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Hubble captures the first image of the surviving companion into a supernova



Although the Hubble Space Telescope celebrated its 28th year in space earlier this week, the orbiting observatory is far from finished. According to a new study published in the Astrophysical Journal on March 28, astronomers using NASA's Hubble Space Telescope (HST) have turned the first photo of a surviving companion into a supernova.

The companion star's image, seen in the fading afterglow of a supernova that exploded about 40 million light-years across the galaxy NGC 7424, provides the most compelling evidence that some supernovae come from binary star systems. According to the study, the companion star of the Supernova was not just an innocent observer of the explosion. Instead, it was probably the instigator.

The supernova in question, SN 2001

ig, is considered a type IIb supernova with a stripped coat. This unusual type of supernova occurs when most of the hydrogen in a massive star is removed before exploding. In 1987, astronomer Alex Filippenko of the University of California, Berkeley, became the first person to identify this rare supernova generation. And since then, astronomers have been struggling to explain exactly how the supernovae, with their enveloped sheaths, actually lose their outer sheaths.

Originally, astronomers believed that the precursor stars of these supernovae lost their outer shells due to the incredibly strong and fast stellar winds. However, this theory seems incomplete, as the observers have not found enough precursor stars to make it the only possible scenario. "This was particularly bizarre because astronomers expected them to be the most massive and bright progenitor stars," said co-author Ori Fox, an astronomer at the Space Telescope Science Institute in Baltimore, in a press release. "Moreover, the sheer number of stripped-coat supernovae is larger than predicted."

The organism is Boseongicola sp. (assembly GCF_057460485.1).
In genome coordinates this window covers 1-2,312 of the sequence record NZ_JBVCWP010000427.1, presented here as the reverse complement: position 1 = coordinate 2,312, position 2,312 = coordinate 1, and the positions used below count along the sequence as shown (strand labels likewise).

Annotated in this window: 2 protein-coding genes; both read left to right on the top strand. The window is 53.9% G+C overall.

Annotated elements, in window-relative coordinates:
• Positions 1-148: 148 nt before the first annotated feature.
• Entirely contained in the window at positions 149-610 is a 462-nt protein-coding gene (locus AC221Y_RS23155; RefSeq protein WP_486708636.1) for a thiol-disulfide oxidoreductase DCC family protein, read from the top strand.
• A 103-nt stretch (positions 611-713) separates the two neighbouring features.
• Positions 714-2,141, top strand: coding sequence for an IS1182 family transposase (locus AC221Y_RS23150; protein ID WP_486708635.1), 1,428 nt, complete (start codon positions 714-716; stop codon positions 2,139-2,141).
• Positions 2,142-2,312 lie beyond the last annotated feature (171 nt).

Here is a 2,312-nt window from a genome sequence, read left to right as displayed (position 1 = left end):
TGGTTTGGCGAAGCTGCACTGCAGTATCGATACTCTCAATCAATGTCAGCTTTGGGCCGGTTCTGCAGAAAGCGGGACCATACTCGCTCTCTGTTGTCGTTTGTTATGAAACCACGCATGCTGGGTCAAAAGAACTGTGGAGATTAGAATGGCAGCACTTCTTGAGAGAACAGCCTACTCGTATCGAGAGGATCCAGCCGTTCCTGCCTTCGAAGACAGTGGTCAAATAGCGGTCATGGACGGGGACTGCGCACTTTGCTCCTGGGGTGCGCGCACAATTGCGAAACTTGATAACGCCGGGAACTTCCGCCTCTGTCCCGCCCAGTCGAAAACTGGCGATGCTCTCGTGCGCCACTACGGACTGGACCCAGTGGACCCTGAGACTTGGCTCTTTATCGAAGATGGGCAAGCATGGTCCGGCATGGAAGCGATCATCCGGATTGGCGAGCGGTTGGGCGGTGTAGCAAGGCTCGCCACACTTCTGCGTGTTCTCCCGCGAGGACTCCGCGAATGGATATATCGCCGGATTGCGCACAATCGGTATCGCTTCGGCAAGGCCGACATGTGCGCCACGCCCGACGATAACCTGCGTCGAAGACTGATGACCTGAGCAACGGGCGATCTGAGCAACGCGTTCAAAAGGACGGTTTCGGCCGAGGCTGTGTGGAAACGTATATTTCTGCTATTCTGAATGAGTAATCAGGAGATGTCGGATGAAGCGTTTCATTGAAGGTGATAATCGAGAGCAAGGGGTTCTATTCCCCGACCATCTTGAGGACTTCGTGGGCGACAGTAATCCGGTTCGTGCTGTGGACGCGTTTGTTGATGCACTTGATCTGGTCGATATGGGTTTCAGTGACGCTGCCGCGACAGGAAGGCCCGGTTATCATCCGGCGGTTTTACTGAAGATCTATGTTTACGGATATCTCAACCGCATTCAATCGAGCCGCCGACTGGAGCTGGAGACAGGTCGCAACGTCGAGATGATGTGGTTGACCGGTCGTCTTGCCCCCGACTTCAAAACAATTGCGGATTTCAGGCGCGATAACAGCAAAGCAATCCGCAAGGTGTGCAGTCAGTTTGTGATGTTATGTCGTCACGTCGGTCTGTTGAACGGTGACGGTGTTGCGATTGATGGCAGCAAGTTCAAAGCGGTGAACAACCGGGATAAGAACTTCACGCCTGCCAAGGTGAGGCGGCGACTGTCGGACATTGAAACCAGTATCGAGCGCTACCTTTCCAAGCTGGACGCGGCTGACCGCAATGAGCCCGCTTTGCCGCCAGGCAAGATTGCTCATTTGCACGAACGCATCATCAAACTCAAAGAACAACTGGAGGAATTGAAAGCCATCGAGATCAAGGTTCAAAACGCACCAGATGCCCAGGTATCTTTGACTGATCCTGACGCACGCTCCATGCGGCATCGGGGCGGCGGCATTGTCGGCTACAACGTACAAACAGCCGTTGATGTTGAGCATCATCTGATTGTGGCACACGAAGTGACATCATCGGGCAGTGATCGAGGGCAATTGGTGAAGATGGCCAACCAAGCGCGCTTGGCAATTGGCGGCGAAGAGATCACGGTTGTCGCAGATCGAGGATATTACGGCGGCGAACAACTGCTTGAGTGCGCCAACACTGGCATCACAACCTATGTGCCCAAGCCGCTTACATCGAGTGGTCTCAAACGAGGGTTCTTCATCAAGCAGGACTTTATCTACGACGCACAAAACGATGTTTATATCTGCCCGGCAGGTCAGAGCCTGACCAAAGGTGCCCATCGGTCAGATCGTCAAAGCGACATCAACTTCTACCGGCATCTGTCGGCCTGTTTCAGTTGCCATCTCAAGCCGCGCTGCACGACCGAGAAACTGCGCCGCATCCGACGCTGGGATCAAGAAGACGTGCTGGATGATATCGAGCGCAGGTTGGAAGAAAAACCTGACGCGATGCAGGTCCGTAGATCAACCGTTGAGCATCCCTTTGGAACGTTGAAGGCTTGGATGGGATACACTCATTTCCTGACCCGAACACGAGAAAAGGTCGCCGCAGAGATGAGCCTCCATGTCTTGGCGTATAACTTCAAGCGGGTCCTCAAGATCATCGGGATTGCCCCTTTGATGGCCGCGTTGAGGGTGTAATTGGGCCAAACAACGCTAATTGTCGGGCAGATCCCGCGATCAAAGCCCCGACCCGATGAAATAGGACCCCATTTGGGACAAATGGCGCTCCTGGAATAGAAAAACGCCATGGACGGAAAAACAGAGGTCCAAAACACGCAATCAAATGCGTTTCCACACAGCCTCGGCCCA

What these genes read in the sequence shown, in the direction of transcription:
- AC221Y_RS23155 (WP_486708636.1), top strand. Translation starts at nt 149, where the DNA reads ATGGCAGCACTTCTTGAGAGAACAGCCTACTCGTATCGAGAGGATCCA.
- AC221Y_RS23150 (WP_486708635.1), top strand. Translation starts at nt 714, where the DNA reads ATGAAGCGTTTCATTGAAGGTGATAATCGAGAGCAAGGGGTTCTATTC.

This discrepancy between prediction and observation prompted astronomers to postulate that splintered-envelope type IIb supernovae could instead be a result of binary pairs. "We know that most massive stars are binary pairs," said lead author Stuart Ryder, an astronomer at the Australian Astronomical Observatory (AAO) in Sydney. "Many of these binary pairs will interact and transmit gas from one star to another as their orbits bring them close together."

In the case of SN 2001ig, it is assumed that the companion star has evacuated almost all of the hydrogen from the outer shell of the precursor of the supernova. Since the outer region of a star is extremely efficient at transmitting energy from the nucleus to the outside, the absence of a shell can have dramatic effects. Especially in the course of millions of years, the companion star robbed so much material from the shell of the primary star that it created instability. This eventually led to the precursor star having to eject massive hydrogen gas casings at regular intervals to trigger an epic explosion.


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